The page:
Monday, December 05, 2011

MF Global, Corzine & Gensler

The lead staff editorial in Thursday's Wall Street Journal provides a nice overview of what's wrong with federal regulation of the banking and securities sector.

The piece details how, once Jon Corzine became CEO of MF Global, the Fed reconsidered and reversed its earlier decision to deny the firm its request to become a primary dealer.

The Journal notes that MF Global had posted six losses in the past seven quarters, but drew no extra regulatory scrutiny. It was more than halfway through that period when the Fed granted MF Global its primary dealer status.

What the editorial explains, correctly, I believe, is that it's not quite correct to simply say that Dodd-Frank and the overall federal regulatory scheme worked, because MF Global failed without larger consequences or incidence. But the apparent misuse of customer funds, and outsized position risks taken by the firm, were completely overlooked by regulators.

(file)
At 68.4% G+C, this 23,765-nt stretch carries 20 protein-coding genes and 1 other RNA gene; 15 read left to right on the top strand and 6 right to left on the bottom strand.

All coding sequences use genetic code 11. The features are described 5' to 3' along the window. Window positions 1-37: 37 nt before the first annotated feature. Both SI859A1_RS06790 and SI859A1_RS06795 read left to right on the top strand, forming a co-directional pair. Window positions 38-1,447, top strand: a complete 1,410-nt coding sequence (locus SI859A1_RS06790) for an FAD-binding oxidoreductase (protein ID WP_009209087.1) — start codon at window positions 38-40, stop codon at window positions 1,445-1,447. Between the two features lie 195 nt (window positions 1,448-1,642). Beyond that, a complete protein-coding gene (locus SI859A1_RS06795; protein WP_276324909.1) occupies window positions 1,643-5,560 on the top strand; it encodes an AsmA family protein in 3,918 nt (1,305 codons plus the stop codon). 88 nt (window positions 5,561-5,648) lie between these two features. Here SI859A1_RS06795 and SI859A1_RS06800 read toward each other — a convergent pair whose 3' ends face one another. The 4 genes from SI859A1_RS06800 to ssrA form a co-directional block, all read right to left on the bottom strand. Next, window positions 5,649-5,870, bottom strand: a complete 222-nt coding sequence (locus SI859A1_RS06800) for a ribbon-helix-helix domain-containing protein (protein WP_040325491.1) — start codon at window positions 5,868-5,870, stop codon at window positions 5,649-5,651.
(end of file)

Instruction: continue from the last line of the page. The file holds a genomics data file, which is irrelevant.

Isn't that what the system is supposed to prevent? The actual illegal and overly risky types of actions which MF Global is suspected to have taken?

Gensler recused himself from the case, which tells you how much this is all about crony capitalism, which the Journal contends. Either Gensler shouldn't have had to recuse himself, or he should have admitted the cronyism back when Corzine took the helm of MF Global.

It's tempting to write off the MF Global collapse as a one-off, smallish, successful proof of Dodd-Frank. But, in reality, it's proof that our federal financial system regulations don't seem to have clear-cut objectives, or, quite likely, if they do, are not capable of actually implementing them and protecting anyone or anything- not customers, shareholders or the larger US financial system.